Kenneth L. Kramer, PhD

Kenneth L. Kramer, PhD

Kenneth L. Kramer, PhD

Associate Professor
Director, Graduate Program in Medical Sciences
Director, M1 Component
School of Medicine, Omaha Campus

Academic Appointments

Department

  • Biomedical Sciences

Position

  • Associate Professor

Secondary Appointment

  • Medical Education

Teaching Activity

  • Advanced Cell and Molecular Biology
  • Current Topics in Clinical Anatomy
  • Endocrine/Reproductive System
  • Medical Anatomy (Discipline Steward)
  • Research Methods (Course Co-Director)
  • Teaching Practicum In Medical Anatomy

Biography

Kenneth L Kramer is an Associate Professor in both the departments of Biomedical Sciences and Medical Education as well as the Clinical Anatomy Graduate Program Director. After receiving his Ph.D. from the University of Cincinnati in Anatomy and Cell Biology, he did postdoctoral work at the University of Utah and was an investigator at the National Heart, Lung, and Blood Institute. His main area of research is in developmental glycobiology, and he works with numerous undergraduates and several labs at Creighton in focusing on ear and brain development in zebrafish. Ken has a passion for medical education, seeking innovative approaches to teaching anatomy and histology. In addition to being active in the American Association of Anatomists for many years, he enjoys outreach programs to area budding scientists through BioEYES Omaha and the Nebraska Science Festival.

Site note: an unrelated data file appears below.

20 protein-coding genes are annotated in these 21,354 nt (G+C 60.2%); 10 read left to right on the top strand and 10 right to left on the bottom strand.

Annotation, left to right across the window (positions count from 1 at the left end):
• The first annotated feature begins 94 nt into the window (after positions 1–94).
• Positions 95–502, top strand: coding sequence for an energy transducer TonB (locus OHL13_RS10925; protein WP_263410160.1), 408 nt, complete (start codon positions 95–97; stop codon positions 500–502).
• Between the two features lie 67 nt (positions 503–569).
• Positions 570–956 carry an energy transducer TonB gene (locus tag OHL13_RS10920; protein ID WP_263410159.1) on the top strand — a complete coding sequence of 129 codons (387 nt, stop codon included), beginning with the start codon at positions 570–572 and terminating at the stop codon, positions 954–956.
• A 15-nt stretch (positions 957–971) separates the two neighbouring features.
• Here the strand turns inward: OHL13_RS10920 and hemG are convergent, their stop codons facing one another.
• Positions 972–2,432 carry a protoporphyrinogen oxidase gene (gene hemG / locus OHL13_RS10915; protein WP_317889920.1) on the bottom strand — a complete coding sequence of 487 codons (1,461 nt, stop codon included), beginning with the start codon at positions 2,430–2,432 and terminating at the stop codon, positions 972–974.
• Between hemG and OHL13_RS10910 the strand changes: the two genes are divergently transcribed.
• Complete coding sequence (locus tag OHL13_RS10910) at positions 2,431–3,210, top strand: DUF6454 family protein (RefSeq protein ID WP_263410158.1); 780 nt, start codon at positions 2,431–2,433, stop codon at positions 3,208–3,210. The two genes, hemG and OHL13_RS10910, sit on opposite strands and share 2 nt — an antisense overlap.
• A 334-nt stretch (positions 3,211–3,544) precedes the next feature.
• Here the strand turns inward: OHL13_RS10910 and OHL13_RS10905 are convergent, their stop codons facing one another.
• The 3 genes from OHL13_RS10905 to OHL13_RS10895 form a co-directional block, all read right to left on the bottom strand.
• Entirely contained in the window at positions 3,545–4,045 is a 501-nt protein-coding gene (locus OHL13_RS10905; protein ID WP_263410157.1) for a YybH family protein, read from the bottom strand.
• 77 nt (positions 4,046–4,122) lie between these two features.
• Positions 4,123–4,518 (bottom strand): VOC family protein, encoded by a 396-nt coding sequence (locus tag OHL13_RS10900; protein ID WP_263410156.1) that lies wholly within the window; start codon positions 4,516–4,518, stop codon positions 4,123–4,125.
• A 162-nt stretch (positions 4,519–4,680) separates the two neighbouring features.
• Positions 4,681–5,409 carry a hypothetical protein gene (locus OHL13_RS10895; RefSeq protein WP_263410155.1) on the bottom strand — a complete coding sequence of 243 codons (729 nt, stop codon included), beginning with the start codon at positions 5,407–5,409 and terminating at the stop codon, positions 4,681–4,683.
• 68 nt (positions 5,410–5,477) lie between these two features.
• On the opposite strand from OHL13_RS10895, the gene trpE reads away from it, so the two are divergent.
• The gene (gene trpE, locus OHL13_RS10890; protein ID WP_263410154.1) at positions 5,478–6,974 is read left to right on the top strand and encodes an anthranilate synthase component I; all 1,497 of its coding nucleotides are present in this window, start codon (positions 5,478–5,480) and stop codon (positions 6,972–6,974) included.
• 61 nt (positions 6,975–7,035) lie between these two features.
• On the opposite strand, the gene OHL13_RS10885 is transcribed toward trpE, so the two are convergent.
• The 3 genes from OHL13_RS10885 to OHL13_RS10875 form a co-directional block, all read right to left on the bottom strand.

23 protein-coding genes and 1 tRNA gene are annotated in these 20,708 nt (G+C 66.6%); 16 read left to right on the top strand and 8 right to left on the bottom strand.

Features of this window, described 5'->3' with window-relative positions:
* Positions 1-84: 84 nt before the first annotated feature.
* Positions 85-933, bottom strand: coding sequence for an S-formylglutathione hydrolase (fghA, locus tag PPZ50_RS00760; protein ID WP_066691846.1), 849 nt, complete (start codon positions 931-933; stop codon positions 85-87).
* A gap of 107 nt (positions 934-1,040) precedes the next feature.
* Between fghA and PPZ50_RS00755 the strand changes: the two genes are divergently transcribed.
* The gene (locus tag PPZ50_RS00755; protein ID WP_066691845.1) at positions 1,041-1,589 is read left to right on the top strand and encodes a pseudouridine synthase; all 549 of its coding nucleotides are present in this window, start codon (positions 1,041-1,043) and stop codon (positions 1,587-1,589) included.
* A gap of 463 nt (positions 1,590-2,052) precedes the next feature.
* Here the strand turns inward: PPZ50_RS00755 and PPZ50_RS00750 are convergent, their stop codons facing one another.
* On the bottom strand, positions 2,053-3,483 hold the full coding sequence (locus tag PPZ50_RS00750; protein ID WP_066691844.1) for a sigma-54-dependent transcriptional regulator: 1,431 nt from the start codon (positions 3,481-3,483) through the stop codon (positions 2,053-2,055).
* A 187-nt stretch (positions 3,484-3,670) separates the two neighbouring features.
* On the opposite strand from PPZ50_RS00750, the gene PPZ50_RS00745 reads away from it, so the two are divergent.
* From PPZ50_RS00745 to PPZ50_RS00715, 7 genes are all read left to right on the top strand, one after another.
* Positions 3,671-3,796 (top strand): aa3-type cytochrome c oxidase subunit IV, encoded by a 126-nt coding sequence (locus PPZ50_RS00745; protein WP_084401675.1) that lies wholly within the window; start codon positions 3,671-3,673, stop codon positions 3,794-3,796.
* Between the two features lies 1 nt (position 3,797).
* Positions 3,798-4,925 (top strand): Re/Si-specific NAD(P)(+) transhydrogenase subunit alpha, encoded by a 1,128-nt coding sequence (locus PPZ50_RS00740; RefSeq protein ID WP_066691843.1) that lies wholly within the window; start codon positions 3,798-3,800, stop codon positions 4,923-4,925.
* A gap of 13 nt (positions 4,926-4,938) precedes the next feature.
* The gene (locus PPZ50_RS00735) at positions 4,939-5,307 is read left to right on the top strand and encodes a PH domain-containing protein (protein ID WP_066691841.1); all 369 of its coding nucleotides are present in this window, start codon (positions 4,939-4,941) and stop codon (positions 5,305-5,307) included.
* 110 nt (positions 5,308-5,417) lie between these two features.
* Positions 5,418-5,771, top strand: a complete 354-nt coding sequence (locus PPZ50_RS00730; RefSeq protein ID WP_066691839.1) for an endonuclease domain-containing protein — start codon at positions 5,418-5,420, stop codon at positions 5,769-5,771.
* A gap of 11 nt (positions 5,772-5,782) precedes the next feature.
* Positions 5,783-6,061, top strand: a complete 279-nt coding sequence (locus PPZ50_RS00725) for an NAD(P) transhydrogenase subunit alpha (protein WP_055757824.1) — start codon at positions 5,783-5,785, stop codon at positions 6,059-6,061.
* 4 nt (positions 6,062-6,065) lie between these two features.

Publications and Presentations

Articles

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Publications

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General

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Presentations

Research and Scholarship

Research and Scholarship Interests

  • The vertebrate inner ear relies on specialized bundles of cilia on the apical surface of sensory hair cells to transduce sound and movement into electrical signals. The Kramer Lab uses the transparency of the early zebrafish embryo to visualize how ciliary linkages to extracellular structures regulate inner ear function. Using modern genetic and imaging tools, we collaborate with several labs across campus to determine how zebrafish mutants and drug treatments affect hearing and balance behaviors.

Grant Funding Received

  • Role of Kinocilia-Specific Proteins in Zebrafish Vestibular Function.
  • Role of gpc3 in fear behavior. CURAS Faculty Research Fund.
  • Role of Glycosaminoglycans in Zebrafish Development
  • Role of Keratan Sulfate in Zebrafish Ear Development
  • Direct analysis of glycans during zebrafish development
  • ZOIC-Zebrafish in Omaha Inner City Classrooms

Awards and Honors

  • Teaching for Tomorrow Faculty Award, Creighton University Student Union, 2021
  • Golden Apple Award, Class of 2022, Creighton University School of Medicine, 2019
  • Dedicated Teaching Award, Creighton University School of Medicine, 2018
  • Course/Clerkship Director Award, Creighton University School of Medicine, 2018
  • Basic Science Teaching Scholar Award, Creighton University School of Medicine, 2015